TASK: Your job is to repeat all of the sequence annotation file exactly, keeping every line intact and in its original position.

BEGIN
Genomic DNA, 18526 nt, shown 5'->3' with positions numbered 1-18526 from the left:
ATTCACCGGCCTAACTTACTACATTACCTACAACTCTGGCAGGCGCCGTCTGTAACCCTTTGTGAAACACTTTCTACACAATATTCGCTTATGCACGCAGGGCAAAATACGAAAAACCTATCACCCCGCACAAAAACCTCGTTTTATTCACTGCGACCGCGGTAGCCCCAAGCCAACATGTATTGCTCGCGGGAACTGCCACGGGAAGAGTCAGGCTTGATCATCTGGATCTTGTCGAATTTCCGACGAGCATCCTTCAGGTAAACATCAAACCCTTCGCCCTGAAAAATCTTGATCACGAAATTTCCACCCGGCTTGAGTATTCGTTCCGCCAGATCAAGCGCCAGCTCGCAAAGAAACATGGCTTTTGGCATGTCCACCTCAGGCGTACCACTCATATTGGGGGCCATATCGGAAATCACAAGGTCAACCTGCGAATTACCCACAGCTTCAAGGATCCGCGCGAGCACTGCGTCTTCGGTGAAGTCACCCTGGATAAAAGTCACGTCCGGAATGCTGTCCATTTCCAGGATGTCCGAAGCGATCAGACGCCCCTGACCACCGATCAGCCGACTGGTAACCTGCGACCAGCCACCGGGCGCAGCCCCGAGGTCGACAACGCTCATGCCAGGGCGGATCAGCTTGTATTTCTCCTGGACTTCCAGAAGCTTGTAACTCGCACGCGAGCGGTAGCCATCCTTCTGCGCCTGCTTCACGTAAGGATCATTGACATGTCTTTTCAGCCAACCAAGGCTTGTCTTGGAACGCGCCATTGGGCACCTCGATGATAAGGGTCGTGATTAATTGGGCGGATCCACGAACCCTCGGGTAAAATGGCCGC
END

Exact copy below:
Genomic DNA, 18526 nt, shown 5'->3' with positions numbered 1-18526 from the left:
ATTCACCGGCCTAACTTACTACATTACCTACAACTCTGGCAGGCGCCGTCTGTAACCCTTTGTGAAACACTTTCTACACAATATTCGCTTATGCACGCAGGGCAAAATACGAAAAACCTATCACCCCGCACAAAAACCTCGTTTTATTCACTGCGACCGCGGTAGCCCCAAGCCAACATGTATTGCTCGCGGGAACTGCCACGGGAAGAGTCAGGCTTGATCATCTGGATCTTGTCGAATTTCCGACGAGCATCCTTCAGGTAAACATCAAACCCTTCGCCCTGAAAAATCTTGATCACGAAATTTCCACCCGGCTTGAGTATTCGTTCCGCCAGATCAAGCGCCAGCTCGCAAAGAAACATGGCTTTTGGCATGTCCACCTCAGGCGTACCACTCATATTGGGGGCCATATCGGAAATCACAAGGTCAACCTGCGAATTACCCACAGCTTCAAGGATCCGCGCGAGCACTGCGTCTTCGGTGAAGTCACCCTGGATAAAAGTCACGTCCGGAATGCTGTCCATTTCCAGGATGTCCGAAGCGATCAGACGCCCCTGACCACCGATCAGCCGACTGGTAACCTGCGACCAGCCACCGGGCGCAGCCCCGAGGTCGACAACGCTCATGCCAGGGCGGATCAGCTTGTATTTCTCCTGGACTTCCAGAAGCTTGTAACTCGCACGCGAGCGGTAGCCATCCTTCTGCGCCTGCTTCACGTAAGGATCATTGACATGTCTTTTCAGCCAACCAAGGCTTGTCTTGGAACGCGCCATTGGGCACCTCGATGATAAGGGTCGTGATTAATTGGGCGGATCCACGAACCCTCGGGTAAAATGGCCGC